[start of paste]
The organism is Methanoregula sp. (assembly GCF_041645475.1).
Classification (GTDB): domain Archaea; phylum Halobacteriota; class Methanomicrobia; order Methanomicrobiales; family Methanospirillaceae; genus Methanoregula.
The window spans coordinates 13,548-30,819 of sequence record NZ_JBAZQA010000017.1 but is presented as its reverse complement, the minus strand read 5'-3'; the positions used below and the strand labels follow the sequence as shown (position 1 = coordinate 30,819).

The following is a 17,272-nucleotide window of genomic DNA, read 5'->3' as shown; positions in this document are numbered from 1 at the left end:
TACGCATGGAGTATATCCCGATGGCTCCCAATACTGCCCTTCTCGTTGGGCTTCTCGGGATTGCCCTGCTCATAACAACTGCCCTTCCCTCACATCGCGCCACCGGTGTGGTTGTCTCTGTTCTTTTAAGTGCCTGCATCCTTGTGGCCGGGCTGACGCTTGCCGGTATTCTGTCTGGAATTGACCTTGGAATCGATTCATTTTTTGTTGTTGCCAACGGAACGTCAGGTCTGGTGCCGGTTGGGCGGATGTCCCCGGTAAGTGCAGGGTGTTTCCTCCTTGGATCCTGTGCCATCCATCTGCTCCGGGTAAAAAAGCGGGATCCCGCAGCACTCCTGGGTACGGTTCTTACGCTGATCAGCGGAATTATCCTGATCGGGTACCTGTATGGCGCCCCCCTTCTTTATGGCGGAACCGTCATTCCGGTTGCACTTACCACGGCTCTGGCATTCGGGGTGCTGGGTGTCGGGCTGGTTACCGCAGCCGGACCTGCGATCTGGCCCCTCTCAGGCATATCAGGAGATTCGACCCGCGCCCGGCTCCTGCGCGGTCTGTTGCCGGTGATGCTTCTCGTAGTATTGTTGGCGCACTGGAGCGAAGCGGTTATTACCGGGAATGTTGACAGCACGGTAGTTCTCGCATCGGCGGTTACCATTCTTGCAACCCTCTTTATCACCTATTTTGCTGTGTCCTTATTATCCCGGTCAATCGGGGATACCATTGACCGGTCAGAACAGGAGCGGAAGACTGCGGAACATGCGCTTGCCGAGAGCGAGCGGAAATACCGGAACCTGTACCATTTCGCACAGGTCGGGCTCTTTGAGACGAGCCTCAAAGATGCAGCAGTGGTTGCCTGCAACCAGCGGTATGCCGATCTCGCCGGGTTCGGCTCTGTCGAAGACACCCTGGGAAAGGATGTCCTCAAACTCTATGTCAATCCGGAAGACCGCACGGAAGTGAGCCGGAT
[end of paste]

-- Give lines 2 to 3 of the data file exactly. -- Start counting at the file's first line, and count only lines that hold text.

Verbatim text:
Classification (GTDB): domain Archaea; phylum Halobacteriota; class Methanomicrobia; order Methanomicrobiales; family Methanospirillaceae; genus Methanoregula.
The window spans coordinates 13,548-30,819 of sequence record NZ_JBAZQA010000017.1 but is presented as its reverse complement, the minus strand read 5'-3'; the positions used below and the strand labels follow the sequence as shown (position 1 = coordinate 30,819).